The lack of knowledge and appropriate health seeking behavior among communities worsens illnesses and perpetrates ineffectiveness of public healthcare. Without access to information, communities are not equipped to make better choices or demand quality from the providers. Consequently, the poorest patients also end up being the victims of negligence and corruption. In this context, there is an urgent need to reactivate and strengthen the government system in parallel with increasing the role of communities in health.
To pursue her goal to improve access to healthcare for poor children, Dr. Sai founded Ekam in 2009. Through Ekam, she collaborates with the public child care system to address its biggest gaps and evolves grassroots health monitoring and response capacities.
Dr. Sai is focused on activating SNCUs in the state of Tamil Nadu. She began by addressing the need of qualified medical staff to run these units. Dr. Sai convinced the government to outsource to Ekam the identification, training, and hiring of 350 nurses for the units. As the government medical facilities are commonly understaffed and struggle to attract appropriate human resources they were open to collaborating with Ekam. In future, Ekam will not need to provide this service to the government; they will only need to create the linkages with the appropriate service providers.
Another manpower related gap is the need for continuous learning and exchange of knowledge among the medical personnel. To tackle this within the activated units, Dr. Sai created expert committees that connect doctors in remote areas with each other and to central facilities. Utilizing existing funds from the National Rural Health Mission funds, Ekam is now facilitating the creation of processes for these committees to function. Going forward, this is intended to become a common practice and will not require Ekam’s participation.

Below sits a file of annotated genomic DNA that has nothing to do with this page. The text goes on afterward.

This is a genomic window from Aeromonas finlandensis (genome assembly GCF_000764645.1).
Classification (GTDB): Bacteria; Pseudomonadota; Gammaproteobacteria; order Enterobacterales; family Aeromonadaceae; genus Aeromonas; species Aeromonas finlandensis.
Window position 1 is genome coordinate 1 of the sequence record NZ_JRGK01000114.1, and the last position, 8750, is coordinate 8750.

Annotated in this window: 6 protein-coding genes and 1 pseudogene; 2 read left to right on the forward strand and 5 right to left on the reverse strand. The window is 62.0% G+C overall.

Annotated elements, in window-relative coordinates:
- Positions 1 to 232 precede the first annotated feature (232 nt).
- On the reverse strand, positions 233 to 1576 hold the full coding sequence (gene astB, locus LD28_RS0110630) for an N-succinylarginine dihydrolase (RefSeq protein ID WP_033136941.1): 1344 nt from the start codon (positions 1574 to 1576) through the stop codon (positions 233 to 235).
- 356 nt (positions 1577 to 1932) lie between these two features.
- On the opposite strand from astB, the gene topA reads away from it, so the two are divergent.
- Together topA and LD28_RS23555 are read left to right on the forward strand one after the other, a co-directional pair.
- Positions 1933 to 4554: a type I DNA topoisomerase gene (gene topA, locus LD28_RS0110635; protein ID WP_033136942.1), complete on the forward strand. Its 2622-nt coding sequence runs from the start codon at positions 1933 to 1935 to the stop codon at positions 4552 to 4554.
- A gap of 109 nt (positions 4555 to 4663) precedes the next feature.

The inventory of equipment in SNCUs, conducted by Ekam, has shown that most equipment was broken and not in use. To ensure optimal utilization of resources, Dr. Sai has recently tied up with the state government for full equipment maintenance in the state. In collaboration with an engineering firm for technical support, she is evolving a mechanism to ensure that maintenance requests are responded to in a timely manner.
Dr. Sai has also created a helpline connecting all the SNCUs in the state. The helpline will manage the requests from the units regarding equipment, drugs and lab investigations, and possible emergencies. It will connect medical professionals in remote areas to the resources they require in an efficient manner to save the lives of their patients. As the next step, Dr. Sai is going to evolve a management system for drug supply. The system will help track the most essential drugs and ensure their availability in the hospitals, both on a regular basis and in emergency situations.
Leveraging her expertise and experience, Dr. Sai creates solutions to improve the overall performance of the system. To achieve this, she intends to work on holistic governance reforms in hospital administration. Through this, she will be able to integrate the processes and standards that have evolved into the modus operandi of the public healthcare system. She is also looking at addressing underutilization of funds due to a lack of clarity of regulations and lack of initiative among the administration. Dr. Sai plans to tap into government insurance schemes, patient welfare society funds, hospital maintenance funds, and contingency funds so that eventually all of these activities will be operationally and financially absorbed by the system.
While Dr. Sai continues to influence systems in the long-term, she is committed to ensure that immediate need for care is not compromised and lives at-risk are saved. She creates collaborations among actors in healthcare by bringing them together with the shared purpose of saving the lives of their patients. Dr. Sai saw an opportunity to involve private sector hospitals to fill up the gap and make their services more inclusive to marginalized communities. At present, Ekam has a partner network of fifty private hospitals. These hospitals provide support at several levels: they provide subsidies of 30 to 50 percent to marginalized patients, extend credit lines for payment, rent medical equipment, and provide drugs in emergency situations.